Friday, March 28, 2008

Spring break

Dear sisters,

My silence on the blog does not mean I am, in fact, enjoying silence on this side. My son is on spring break and to say he talks a lot is not overstating the situation. He talks and talks and talks and then he repeats what he just said. All day long. His chosen topic of conversation is Pokemon and all that involves. I understand this is a universal rite of passage every nearly (twenty seven days and counting) six year old boy must go through, and we are there with him. His 'Poke" cards are bound together by an elastic band and form a constant bulge in his pocket. He rings his father - who is combining business with pleasure in Amsterdam this week - just to tell him which cards he has traded with his friends Liam and John. He now has Pikachu, ladies and gentlemen!

It is Friday and the week has gone by quite fast, with playdates, sleepovers, and excursions. I took Jip and his two friends to the movies on Wednesday. "O, Gosh, O, Gosh, that rocks!", "Awesome", "I'm going to blast you" are just snippets from the backseat.

(covert pokemon card trading)

Jip told me he loved his sister as much as his Pokemon cards, which is a lot, obviously. To prove it he kissed her in front of his friend Liam, who asked "Isn't that really gross?" "No" Jip said, shrugging his shoulders.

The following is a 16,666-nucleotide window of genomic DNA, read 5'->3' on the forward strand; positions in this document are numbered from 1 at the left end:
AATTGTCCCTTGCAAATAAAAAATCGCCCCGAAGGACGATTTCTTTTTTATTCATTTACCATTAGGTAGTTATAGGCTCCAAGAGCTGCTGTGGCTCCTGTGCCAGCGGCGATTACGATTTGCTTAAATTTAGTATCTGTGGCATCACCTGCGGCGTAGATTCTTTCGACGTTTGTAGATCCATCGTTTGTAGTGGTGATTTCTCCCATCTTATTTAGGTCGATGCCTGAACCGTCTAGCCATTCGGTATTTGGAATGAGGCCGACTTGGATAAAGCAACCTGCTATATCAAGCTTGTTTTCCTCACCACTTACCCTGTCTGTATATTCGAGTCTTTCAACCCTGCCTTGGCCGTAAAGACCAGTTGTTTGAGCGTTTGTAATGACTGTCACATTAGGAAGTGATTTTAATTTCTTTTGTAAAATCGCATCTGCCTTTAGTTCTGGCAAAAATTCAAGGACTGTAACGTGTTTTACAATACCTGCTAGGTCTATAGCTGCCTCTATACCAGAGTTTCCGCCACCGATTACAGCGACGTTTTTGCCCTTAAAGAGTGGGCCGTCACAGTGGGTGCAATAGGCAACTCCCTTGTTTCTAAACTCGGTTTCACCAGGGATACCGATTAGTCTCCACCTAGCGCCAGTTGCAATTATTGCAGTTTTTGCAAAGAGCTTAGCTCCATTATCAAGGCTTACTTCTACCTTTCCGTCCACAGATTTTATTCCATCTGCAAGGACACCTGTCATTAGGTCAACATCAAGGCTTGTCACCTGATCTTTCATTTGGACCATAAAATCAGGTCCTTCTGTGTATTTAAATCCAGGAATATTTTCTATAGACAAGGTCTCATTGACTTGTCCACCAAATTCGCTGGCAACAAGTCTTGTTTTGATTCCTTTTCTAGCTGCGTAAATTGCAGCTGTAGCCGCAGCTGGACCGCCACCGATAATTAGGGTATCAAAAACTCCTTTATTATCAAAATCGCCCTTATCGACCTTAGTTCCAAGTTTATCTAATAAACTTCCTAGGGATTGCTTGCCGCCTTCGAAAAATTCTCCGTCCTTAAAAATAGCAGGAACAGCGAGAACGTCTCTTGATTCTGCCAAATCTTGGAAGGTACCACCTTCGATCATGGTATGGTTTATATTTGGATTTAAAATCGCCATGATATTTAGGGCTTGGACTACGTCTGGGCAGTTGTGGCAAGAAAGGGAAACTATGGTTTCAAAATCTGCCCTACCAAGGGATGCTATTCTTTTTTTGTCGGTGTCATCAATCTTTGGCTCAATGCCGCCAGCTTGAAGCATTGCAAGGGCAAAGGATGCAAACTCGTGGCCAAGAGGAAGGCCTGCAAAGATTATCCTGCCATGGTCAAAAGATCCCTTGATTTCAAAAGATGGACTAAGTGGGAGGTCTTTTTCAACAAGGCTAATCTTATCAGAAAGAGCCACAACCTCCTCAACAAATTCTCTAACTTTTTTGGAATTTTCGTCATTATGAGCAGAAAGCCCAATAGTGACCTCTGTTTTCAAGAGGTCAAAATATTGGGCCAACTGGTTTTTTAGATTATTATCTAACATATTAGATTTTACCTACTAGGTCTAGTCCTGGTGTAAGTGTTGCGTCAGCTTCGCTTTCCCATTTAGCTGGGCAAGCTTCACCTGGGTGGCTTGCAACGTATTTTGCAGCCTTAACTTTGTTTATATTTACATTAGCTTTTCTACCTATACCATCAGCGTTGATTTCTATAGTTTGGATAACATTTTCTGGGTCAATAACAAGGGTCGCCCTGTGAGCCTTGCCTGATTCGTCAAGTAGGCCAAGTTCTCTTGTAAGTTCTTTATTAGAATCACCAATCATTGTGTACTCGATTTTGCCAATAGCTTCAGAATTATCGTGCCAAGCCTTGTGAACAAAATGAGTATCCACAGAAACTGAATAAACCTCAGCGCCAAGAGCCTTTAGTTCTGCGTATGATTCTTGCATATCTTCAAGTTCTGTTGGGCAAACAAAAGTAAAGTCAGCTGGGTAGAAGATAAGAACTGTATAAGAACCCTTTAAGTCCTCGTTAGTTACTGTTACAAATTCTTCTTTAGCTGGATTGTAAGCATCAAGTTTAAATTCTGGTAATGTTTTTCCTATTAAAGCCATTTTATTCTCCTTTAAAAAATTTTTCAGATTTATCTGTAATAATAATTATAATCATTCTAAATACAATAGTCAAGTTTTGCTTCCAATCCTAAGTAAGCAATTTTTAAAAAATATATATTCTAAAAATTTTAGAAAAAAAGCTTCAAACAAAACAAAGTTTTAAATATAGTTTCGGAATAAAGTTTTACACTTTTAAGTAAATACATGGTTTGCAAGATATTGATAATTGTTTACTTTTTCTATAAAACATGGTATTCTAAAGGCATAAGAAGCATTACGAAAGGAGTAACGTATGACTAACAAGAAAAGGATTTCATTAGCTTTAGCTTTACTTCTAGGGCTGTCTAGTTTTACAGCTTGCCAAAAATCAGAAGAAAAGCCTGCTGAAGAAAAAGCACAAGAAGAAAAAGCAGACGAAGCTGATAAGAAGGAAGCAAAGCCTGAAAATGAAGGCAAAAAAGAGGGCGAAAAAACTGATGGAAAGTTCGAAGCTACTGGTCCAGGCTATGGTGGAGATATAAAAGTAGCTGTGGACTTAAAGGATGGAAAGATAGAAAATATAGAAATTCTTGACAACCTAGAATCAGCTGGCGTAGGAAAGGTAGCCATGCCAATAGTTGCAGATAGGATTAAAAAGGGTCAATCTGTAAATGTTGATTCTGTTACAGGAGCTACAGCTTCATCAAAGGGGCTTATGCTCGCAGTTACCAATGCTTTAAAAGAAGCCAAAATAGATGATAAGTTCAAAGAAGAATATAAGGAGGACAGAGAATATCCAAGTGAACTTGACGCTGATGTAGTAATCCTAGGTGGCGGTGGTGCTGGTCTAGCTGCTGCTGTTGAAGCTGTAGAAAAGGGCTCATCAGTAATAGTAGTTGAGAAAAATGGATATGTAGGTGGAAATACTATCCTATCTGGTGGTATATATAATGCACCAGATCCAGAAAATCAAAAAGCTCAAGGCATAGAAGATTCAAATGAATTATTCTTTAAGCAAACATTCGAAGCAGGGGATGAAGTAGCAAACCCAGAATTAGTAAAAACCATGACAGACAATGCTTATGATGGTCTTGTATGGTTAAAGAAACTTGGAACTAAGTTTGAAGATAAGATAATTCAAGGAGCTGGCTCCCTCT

Rosie has, meanwhile, seamlessly transitioned from the "mine" fase to the "why" fase. Or I should say "moin" and "whoiy".
"It's funny how she has picked up your accent", they say at school. Don't blame me for her funny accent!

My daughter is not in my good books. The word 'no' means nothing to her. Unless it's my answer to a request she has made. Then she stamps her little feet and wails. Of course, in between she is as charming as anything, but she has come very close to the tipping point this week. I have forgotten. How long does this last? A whole year?

On the breast cancer recovery front, I am happy to announce the end of radiation. In hindsight it went quickly and wasn't too bad at all. The end of the day fatigue and the hourly hot flushes are my main discomforts. Unfortunately, with my hormone treatment they will be continuing. I received a shot in the stomach, with a rather large needle, to suppress my ovaries this week and yes, I am continuing to flush. My exact treatment has not been determined, but most likely, I will receive one of these shots every month for the next five years.

I don't wear my fashionable chemo turbans anymore. People sometimes stare a little, but it could be because they are so impressed by my new hair color, or my sunglasses.

Anyway, we all slept through Scattered Sisters' 1st birthday on 15 March, didn't we?

Happy Birthday Blog, Hooray, let there be many more years.

S2, some pictures of your pictures on the blog please.
S3, what were you doing in Sweden?



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